Wrong patient errors can happen at all stages of a medical process, from registration to electronic data entry, surgical intervention, medication administration, diagnostic or blood transfusion. They can occur in various settings such as nursing homes, doctor offices, hospitals or pharmacies. They are not only committed by doctors but also by nurses, transporters, medical secretaries or anyone else from the medical staff interacting with the patient. Often as the patient is mistaken for another one, the error doesn’t affect only one person but two.
Our partner Jeffrey Bloom will be talking about Medical Malpractice at the next “Bridging the Gap Winter 2016” program. This seminar is organized by the New York State Bar Association. It is primarily intended to help newly admitted lawyers to bridge the gap between law school and the reality of practicing law in New York State. This two-day program will take place on November 30 and December 1st at the CUNY Auditorium of the Graduate Center, 365 Fifth Ave in Manhattan. It will be broadcast to Albany, Buffalo and Boston in an interactive video conference format. Participants will be able to interact directly with other participants or speakers in other locations. The program will also be streamed on a live webcast. This two-day program offers 16.0 MCLE credits. It covers various areas of law.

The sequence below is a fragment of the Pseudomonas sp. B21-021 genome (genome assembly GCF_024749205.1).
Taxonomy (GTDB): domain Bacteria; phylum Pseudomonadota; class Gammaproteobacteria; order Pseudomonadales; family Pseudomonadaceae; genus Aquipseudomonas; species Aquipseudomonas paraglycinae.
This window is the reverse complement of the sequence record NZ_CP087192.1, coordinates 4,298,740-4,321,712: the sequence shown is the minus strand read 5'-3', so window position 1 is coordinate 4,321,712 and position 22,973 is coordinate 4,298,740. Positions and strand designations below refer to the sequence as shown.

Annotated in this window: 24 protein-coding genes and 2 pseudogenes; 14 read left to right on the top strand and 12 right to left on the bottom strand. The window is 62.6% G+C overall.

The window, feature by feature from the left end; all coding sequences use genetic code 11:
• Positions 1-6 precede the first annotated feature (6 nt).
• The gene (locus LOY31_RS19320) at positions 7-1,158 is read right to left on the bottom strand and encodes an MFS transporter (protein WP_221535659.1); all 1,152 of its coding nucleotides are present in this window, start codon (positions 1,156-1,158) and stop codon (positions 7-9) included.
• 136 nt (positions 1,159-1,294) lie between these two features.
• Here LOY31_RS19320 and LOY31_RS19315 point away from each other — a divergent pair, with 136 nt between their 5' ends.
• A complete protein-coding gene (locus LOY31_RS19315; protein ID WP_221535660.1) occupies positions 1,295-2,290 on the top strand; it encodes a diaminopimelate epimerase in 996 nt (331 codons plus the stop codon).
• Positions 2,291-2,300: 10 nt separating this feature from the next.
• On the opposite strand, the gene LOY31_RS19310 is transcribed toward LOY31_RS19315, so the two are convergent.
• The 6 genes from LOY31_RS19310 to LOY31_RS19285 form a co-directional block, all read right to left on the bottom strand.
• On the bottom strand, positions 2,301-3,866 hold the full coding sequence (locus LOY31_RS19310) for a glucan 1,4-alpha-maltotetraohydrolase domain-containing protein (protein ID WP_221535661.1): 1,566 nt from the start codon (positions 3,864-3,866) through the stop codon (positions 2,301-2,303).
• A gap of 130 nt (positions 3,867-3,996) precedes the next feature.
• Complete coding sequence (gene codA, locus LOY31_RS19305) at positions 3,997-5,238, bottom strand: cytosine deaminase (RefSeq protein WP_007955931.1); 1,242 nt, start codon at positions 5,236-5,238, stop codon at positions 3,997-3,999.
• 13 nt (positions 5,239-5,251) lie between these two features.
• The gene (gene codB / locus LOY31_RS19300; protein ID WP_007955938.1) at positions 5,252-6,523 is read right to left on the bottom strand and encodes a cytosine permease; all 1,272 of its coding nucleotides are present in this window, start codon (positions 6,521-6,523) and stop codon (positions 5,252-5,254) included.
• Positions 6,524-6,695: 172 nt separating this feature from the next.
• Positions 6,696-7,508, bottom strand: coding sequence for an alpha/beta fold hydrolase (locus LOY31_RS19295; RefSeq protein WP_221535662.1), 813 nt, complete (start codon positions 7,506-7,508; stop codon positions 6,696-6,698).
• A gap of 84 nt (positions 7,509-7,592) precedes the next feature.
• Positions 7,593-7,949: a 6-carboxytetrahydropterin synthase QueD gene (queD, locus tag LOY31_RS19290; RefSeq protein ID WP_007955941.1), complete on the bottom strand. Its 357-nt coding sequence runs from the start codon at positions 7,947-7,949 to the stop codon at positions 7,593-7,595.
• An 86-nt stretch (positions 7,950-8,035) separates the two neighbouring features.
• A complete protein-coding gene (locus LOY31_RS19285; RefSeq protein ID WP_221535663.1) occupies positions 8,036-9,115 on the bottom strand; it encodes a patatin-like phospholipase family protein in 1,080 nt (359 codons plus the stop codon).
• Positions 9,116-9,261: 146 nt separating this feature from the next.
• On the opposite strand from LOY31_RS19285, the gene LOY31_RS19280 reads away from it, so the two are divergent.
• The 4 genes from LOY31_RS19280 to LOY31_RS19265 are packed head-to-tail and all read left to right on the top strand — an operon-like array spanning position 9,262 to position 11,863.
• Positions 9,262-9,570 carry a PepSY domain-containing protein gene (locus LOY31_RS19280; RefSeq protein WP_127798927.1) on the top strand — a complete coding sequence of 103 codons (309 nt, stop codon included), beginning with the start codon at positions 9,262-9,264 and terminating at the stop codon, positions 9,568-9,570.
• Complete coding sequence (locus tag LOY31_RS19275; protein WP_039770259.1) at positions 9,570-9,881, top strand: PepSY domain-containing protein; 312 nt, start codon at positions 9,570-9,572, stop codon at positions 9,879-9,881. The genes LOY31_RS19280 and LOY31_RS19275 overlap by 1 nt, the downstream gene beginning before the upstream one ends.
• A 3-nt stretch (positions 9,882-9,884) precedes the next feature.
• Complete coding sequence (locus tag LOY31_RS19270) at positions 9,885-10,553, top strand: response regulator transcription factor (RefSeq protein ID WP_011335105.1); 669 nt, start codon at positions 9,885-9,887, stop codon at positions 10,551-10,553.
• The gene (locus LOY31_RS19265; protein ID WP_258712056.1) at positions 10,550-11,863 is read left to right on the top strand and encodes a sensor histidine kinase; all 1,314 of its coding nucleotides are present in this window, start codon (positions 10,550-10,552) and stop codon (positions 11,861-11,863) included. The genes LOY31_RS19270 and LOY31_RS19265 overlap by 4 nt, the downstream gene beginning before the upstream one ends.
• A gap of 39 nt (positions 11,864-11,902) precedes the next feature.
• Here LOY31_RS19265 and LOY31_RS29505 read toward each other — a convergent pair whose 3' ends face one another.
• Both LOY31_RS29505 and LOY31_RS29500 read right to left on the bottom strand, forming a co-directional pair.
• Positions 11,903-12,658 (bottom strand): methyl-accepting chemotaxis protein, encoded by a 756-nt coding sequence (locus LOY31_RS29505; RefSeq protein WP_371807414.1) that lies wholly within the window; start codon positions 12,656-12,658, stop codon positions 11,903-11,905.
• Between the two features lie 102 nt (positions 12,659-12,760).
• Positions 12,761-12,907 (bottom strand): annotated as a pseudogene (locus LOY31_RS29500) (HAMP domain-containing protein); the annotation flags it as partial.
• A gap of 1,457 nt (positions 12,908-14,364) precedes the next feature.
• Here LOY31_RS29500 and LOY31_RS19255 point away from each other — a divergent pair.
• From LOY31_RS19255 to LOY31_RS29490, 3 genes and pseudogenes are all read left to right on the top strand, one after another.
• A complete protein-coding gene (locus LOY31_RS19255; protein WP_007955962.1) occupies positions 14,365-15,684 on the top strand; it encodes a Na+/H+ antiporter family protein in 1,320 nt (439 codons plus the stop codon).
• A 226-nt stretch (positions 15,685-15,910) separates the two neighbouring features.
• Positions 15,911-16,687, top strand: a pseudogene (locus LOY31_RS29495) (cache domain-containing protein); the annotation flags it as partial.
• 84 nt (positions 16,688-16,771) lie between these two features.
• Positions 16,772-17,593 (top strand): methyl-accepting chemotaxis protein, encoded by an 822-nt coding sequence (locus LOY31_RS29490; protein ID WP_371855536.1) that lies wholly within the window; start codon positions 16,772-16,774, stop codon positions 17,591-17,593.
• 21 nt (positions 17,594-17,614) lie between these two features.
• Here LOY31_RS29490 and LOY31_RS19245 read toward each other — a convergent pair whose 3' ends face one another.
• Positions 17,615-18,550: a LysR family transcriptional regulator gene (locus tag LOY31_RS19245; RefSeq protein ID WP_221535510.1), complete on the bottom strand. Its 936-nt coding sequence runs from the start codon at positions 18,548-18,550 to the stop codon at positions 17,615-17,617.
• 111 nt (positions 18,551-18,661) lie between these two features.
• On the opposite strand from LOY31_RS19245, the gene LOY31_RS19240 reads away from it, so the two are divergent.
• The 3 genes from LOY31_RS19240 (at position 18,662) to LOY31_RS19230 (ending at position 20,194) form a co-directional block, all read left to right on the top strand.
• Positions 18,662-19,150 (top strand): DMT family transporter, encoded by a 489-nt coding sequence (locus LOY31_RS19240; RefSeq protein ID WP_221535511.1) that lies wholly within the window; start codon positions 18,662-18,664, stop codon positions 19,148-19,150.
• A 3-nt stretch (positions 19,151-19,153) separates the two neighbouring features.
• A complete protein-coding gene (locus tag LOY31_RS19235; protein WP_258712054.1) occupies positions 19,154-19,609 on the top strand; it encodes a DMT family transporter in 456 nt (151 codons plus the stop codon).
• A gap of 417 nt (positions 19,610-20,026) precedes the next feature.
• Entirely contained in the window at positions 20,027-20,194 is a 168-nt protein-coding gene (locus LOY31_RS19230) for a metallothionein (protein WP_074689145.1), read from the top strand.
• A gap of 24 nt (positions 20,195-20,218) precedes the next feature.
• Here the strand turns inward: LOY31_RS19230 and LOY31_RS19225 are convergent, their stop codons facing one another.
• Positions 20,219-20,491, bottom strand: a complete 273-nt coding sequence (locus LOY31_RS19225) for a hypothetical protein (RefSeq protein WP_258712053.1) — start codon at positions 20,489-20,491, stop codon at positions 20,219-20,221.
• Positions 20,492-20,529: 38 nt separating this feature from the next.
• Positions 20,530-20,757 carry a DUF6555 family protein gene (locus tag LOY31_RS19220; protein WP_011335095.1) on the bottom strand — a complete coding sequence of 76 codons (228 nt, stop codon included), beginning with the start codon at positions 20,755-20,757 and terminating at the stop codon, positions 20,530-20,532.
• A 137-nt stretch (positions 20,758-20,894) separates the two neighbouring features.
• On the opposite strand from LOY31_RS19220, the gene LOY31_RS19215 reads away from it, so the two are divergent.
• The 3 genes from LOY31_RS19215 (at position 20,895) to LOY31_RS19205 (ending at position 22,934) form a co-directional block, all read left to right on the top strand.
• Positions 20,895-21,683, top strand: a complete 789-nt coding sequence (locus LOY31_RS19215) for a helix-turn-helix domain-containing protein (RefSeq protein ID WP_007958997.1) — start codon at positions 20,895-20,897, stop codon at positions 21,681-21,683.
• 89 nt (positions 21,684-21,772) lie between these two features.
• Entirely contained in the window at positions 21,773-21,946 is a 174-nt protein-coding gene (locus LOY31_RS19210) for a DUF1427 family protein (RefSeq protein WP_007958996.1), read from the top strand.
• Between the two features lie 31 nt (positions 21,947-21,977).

Jeff Bloom will speak on “Cross Examination of an Expert Witness in a Medical Malpractice Case”. A top New York Medical Malpractice Attorney, Jeff has built his reputation trying numerous cases involving failure to diagnose cancer, surgical errors as well as cerebral palsy. Jeff recently represented Melissa Rivers after her mother, Joan Rivers died during a routine surgical procedure. He obtained a confidential but substantial settlement for the Rivers family. Jeff is also actively involved in pushing New York lawmakers to pass Lavern’s Law. The proposed law would be especially useful for cancer patients who have been misdiagnosed but can’t sue because of the statute of limitations.
Mr. Bloom describes his view of his work as follows: “One of the most difficult events a person may ever encounter is being told that he or she has a serious illness such as cancer. Even more devastating, however, is the realization that the disease should have and could have been diagnosed earlier. As a medical malpractice attorney, my role is to prove this medical negligence to the jury with the ultimate goal of securing a substantial award as compensation for the losses suffered by our clients.”